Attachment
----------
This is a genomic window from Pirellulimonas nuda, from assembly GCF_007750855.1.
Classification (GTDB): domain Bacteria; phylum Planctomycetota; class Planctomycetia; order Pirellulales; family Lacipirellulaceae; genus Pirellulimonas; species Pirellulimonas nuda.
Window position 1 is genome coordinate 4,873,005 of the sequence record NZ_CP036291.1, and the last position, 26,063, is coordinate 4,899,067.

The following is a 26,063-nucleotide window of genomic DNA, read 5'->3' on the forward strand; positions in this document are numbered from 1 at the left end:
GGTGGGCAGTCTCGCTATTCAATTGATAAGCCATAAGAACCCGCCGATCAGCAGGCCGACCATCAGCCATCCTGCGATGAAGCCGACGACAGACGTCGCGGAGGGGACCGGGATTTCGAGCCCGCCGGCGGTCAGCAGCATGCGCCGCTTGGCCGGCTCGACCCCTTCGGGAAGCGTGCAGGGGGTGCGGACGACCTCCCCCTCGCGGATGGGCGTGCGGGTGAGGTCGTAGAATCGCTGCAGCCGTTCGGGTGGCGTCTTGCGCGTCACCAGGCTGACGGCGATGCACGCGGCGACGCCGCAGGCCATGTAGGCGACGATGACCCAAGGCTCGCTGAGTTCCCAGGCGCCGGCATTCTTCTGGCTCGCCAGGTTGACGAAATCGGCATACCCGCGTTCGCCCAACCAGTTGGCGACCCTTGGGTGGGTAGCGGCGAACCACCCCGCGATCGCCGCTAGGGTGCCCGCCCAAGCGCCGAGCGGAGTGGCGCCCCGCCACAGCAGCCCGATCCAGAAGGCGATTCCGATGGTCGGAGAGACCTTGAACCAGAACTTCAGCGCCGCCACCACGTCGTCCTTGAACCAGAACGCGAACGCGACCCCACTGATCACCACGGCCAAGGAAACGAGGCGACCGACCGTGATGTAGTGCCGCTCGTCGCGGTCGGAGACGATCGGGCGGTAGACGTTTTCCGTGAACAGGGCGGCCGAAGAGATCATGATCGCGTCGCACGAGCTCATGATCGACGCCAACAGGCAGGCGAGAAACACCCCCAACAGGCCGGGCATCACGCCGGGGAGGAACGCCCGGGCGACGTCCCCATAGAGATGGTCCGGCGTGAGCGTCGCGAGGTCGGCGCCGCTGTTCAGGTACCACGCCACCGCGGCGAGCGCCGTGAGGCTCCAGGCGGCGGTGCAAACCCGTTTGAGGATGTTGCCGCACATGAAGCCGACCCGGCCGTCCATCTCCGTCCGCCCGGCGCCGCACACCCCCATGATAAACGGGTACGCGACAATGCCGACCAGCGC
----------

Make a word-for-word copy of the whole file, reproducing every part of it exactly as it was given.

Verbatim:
This is a genomic window from Pirellulimonas nuda, from assembly GCF_007750855.1.
Classification (GTDB): domain Bacteria; phylum Planctomycetota; class Planctomycetia; order Pirellulales; family Lacipirellulaceae; genus Pirellulimonas; species Pirellulimonas nuda.
Window position 1 is genome coordinate 4,873,005 of the sequence record NZ_CP036291.1, and the last position, 26,063, is coordinate 4,899,067.

The following is a 26,063-nucleotide window of genomic DNA, read 5'->3' on the forward strand; positions in this document are numbered from 1 at the left end:
GGTGGGCAGTCTCGCTATTCAATTGATAAGCCATAAGAACCCGCCGATCAGCAGGCCGACCATCAGCCATCCTGCGATGAAGCCGACGACAGACGTCGCGGAGGGGACCGGGATTTCGAGCCCGCCGGCGGTCAGCAGCATGCGCCGCTTGGCCGGCTCGACCCCTTCGGGAAGCGTGCAGGGGGTGCGGACGACCTCCCCCTCGCGGATGGGCGTGCGGGTGAGGTCGTAGAATCGCTGCAGCCGTTCGGGTGGCGTCTTGCGCGTCACCAGGCTGACGGCGATGCACGCGGCGACGCCGCAGGCCATGTAGGCGACGATGACCCAAGGCTCGCTGAGTTCCCAGGCGCCGGCATTCTTCTGGCTCGCCAGGTTGACGAAATCGGCATACCCGCGTTCGCCCAACCAGTTGGCGACCCTTGGGTGGGTAGCGGCGAACCACCCCGCGATCGCCGCTAGGGTGCCCGCCCAAGCGCCGAGCGGAGTGGCGCCCCGCCACAGCAGCCCGATCCAGAAGGCGATTCCGATGGTCGGAGAGACCTTGAACCAGAACTTCAGCGCCGCCACCACGTCGTCCTTGAACCAGAACGCGAACGCGACCCCACTGATCACCACGGCCAAGGAAACGAGGCGACCGACCGTGATGTAGTGCCGCTCGTCGCGGTCGGAGACGATCGGGCGGTAGACGTTTTCCGTGAACAGGGCGGCCGAAGAGATCATGATCGCGTCGCACGAGCTCATGATCGACGCCAACAGGCAGGCGAGAAACACCCCCAACAGGCCGGGCATCACGCCGGGGAGGAACGCCCGGGCGACGTCCCCATAGAGATGGTCCGGCGTGAGCGTCGCGAGGTCGGCGCCGCTGTTCAGGTACCACGCCACCGCGGCGAGCGCCGTGAGGCTCCAGGCGGCGGTGCAAACCCGTTTGAGGATGTTGCCGCACATGAAGCCGACCCGGCCGTCCATCTCCGTCCGCCCGGCGCCGCACACCCCCATGATAAACGGGTACGCGACAATGCCGACCAGCGC